He said based on his years of experience in the region, he believes Israel could live with the idea of Iran having limited uranium enrichment, but not an industrial sized program. The key would be transparency, so inspections could be made anytime and at any place. Another key factor would be that if there were violations, it would not lead to more negotiations on the nature of the violation and severity of the penalty, but on swift, certain and harsh consequences.

As for House Speaker John Boehner’s invitation for Netanyahu to talk about the Iran negotiations to joint houses of Congress, Ross offered a history lesson.

While most people tend to feel the U.S and Israel always have been strong allies, he reminded the audience that President Harry Truman was criticized for recognizing Israel and that Eisenhower gave Israel no weapons. Kennedy was the first do to so and they were defensive weapons. Johnson was the first to provide offensive weapons.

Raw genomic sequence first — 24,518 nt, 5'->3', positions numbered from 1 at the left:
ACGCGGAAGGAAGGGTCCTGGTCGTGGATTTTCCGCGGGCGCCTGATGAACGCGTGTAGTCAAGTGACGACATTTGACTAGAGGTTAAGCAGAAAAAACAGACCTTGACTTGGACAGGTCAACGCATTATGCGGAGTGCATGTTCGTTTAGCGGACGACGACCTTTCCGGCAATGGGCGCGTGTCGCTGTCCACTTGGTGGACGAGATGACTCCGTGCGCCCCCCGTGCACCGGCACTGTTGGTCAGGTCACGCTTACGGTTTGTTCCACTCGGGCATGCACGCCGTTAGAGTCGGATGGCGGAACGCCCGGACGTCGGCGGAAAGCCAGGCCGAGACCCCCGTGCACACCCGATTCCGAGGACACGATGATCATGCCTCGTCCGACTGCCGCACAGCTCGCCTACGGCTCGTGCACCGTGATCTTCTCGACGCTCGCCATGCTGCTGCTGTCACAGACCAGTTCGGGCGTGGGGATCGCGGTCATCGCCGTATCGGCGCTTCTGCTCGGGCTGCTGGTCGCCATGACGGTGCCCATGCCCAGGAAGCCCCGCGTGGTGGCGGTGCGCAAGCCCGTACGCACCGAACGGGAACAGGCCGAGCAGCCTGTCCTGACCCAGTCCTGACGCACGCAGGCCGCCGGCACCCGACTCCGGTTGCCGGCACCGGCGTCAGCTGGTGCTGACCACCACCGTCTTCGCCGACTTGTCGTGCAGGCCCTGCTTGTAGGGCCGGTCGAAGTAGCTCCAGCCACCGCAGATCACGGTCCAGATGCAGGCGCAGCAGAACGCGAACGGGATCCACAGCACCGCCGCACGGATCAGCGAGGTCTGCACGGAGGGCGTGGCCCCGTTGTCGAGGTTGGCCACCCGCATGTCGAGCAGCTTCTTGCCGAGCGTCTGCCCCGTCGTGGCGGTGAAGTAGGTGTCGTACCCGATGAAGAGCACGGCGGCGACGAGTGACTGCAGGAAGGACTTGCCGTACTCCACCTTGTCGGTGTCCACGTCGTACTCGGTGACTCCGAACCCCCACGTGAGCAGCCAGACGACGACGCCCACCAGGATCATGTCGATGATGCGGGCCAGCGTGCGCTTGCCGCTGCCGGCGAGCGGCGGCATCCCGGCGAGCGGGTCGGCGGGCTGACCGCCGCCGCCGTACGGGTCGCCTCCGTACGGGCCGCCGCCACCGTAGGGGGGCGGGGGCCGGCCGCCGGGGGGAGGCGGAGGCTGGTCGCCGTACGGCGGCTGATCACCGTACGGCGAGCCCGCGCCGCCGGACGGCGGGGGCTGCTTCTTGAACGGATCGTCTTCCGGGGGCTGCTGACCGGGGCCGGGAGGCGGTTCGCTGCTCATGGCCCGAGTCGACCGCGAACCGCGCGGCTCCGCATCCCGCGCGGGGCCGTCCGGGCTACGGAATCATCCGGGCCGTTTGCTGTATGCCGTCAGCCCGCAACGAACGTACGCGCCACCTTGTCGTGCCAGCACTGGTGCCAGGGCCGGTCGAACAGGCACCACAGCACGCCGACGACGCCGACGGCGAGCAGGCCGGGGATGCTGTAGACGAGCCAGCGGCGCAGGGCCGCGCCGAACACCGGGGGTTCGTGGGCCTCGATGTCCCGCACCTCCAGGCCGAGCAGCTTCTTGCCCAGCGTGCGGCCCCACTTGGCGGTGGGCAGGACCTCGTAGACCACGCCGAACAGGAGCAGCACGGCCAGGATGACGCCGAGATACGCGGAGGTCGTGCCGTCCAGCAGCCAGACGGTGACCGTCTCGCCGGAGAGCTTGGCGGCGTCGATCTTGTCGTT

“Israel is not a GOP or a Democratic issue. It is an American issue. We need to ensure Israel never becomes a partisan issue. The same for Iran,” he said.

To allow those issues to become partisan invites disaster, he said.

Shiites, Sunnis and ISIS

The audience could have used a scorecard to keep up with Ross as he said he would “try to explain the unexplainable,” detailing the Arab Shiite and Sunni factions, which often are bitter enemies, but in some cases form alliances against common enemies, such as with ISIS. The emergence of ISIS and the mess in Syria have only complicated the path to peace, he noted, calling ISIS the most pressing problem in the region.